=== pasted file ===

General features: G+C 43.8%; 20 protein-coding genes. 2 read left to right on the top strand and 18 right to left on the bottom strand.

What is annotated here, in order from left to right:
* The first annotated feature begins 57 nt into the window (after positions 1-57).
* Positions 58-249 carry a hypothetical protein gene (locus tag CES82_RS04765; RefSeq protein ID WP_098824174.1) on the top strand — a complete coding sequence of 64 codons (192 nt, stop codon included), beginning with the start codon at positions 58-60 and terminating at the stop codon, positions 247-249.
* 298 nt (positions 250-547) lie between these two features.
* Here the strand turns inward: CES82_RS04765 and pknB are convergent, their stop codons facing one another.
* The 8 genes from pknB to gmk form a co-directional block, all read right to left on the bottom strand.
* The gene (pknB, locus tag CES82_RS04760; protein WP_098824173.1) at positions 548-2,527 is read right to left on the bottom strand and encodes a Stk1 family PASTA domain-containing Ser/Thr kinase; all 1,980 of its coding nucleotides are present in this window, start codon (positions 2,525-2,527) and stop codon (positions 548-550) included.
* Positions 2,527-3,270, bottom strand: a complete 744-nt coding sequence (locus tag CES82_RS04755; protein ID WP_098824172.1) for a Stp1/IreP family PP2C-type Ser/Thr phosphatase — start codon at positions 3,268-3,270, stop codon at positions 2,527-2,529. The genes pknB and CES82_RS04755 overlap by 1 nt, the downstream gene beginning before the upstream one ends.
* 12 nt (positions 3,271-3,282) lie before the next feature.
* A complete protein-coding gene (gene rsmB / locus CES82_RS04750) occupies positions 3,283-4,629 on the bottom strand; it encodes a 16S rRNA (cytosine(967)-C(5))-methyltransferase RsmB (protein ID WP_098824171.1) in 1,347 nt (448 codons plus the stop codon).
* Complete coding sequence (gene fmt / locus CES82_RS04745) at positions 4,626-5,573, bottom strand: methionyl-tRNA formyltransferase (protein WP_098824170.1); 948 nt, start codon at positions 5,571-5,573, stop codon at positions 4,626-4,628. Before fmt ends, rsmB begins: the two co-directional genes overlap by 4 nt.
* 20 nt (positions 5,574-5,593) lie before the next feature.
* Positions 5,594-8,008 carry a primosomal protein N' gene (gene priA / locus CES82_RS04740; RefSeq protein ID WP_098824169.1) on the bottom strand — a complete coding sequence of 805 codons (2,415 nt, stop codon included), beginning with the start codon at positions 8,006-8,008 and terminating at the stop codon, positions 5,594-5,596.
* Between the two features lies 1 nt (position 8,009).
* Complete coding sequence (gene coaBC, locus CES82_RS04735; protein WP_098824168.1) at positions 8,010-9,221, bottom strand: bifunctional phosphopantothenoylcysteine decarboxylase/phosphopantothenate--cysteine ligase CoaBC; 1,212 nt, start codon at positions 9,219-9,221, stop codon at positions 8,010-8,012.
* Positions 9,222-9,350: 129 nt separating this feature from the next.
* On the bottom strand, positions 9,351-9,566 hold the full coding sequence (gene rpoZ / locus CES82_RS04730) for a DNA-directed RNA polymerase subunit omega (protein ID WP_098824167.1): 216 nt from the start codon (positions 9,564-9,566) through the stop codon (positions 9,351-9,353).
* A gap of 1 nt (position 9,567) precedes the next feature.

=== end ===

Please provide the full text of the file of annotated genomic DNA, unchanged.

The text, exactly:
General features: G+C 43.8%; 20 protein-coding genes. 2 read left to right on the top strand and 18 right to left on the bottom strand.

What is annotated here, in order from left to right:
* The first annotated feature begins 57 nt into the window (after positions 1-57).
* Positions 58-249 carry a hypothetical protein gene (locus tag CES82_RS04765; RefSeq protein ID WP_098824174.1) on the top strand — a complete coding sequence of 64 codons (192 nt, stop codon included), beginning with the start codon at positions 58-60 and terminating at the stop codon, positions 247-249.
* 298 nt (positions 250-547) lie between these two features.
* Here the strand turns inward: CES82_RS04765 and pknB are convergent, their stop codons facing one another.
* The 8 genes from pknB to gmk form a co-directional block, all read right to left on the bottom strand.
* The gene (pknB, locus tag CES82_RS04760; protein WP_098824173.1) at positions 548-2,527 is read right to left on the bottom strand and encodes a Stk1 family PASTA domain-containing Ser/Thr kinase; all 1,980 of its coding nucleotides are present in this window, start codon (positions 2,525-2,527) and stop codon (positions 548-550) included.
* Positions 2,527-3,270, bottom strand: a complete 744-nt coding sequence (locus tag CES82_RS04755; protein ID WP_098824172.1) for a Stp1/IreP family PP2C-type Ser/Thr phosphatase — start codon at positions 3,268-3,270, stop codon at positions 2,527-2,529. The genes pknB and CES82_RS04755 overlap by 1 nt, the downstream gene beginning before the upstream one ends.
* 12 nt (positions 3,271-3,282) lie before the next feature.
* A complete protein-coding gene (gene rsmB / locus CES82_RS04750) occupies positions 3,283-4,629 on the bottom strand; it encodes a 16S rRNA (cytosine(967)-C(5))-methyltransferase RsmB (protein ID WP_098824171.1) in 1,347 nt (448 codons plus the stop codon).
* Complete coding sequence (gene fmt / locus CES82_RS04745) at positions 4,626-5,573, bottom strand: methionyl-tRNA formyltransferase (protein WP_098824170.1); 948 nt, start codon at positions 5,571-5,573, stop codon at positions 4,626-4,628. Before fmt ends, rsmB begins: the two co-directional genes overlap by 4 nt.
* 20 nt (positions 5,574-5,593) lie before the next feature.
* Positions 5,594-8,008 carry a primosomal protein N' gene (gene priA / locus CES82_RS04740; RefSeq protein ID WP_098824169.1) on the bottom strand — a complete coding sequence of 805 codons (2,415 nt, stop codon included), beginning with the start codon at positions 8,006-8,008 and terminating at the stop codon, positions 5,594-5,596.
* Between the two features lies 1 nt (position 8,009).
* Complete coding sequence (gene coaBC, locus CES82_RS04735; protein WP_098824168.1) at positions 8,010-9,221, bottom strand: bifunctional phosphopantothenoylcysteine decarboxylase/phosphopantothenate--cysteine ligase CoaBC; 1,212 nt, start codon at positions 9,219-9,221, stop codon at positions 8,010-8,012.
* Positions 9,222-9,350: 129 nt separating this feature from the next.
* On the bottom strand, positions 9,351-9,566 hold the full coding sequence (gene rpoZ / locus CES82_RS04730) for a DNA-directed RNA polymerase subunit omega (protein ID WP_098824167.1): 216 nt from the start codon (positions 9,564-9,566) through the stop codon (positions 9,351-9,353).
* A gap of 1 nt (position 9,567) precedes the next feature.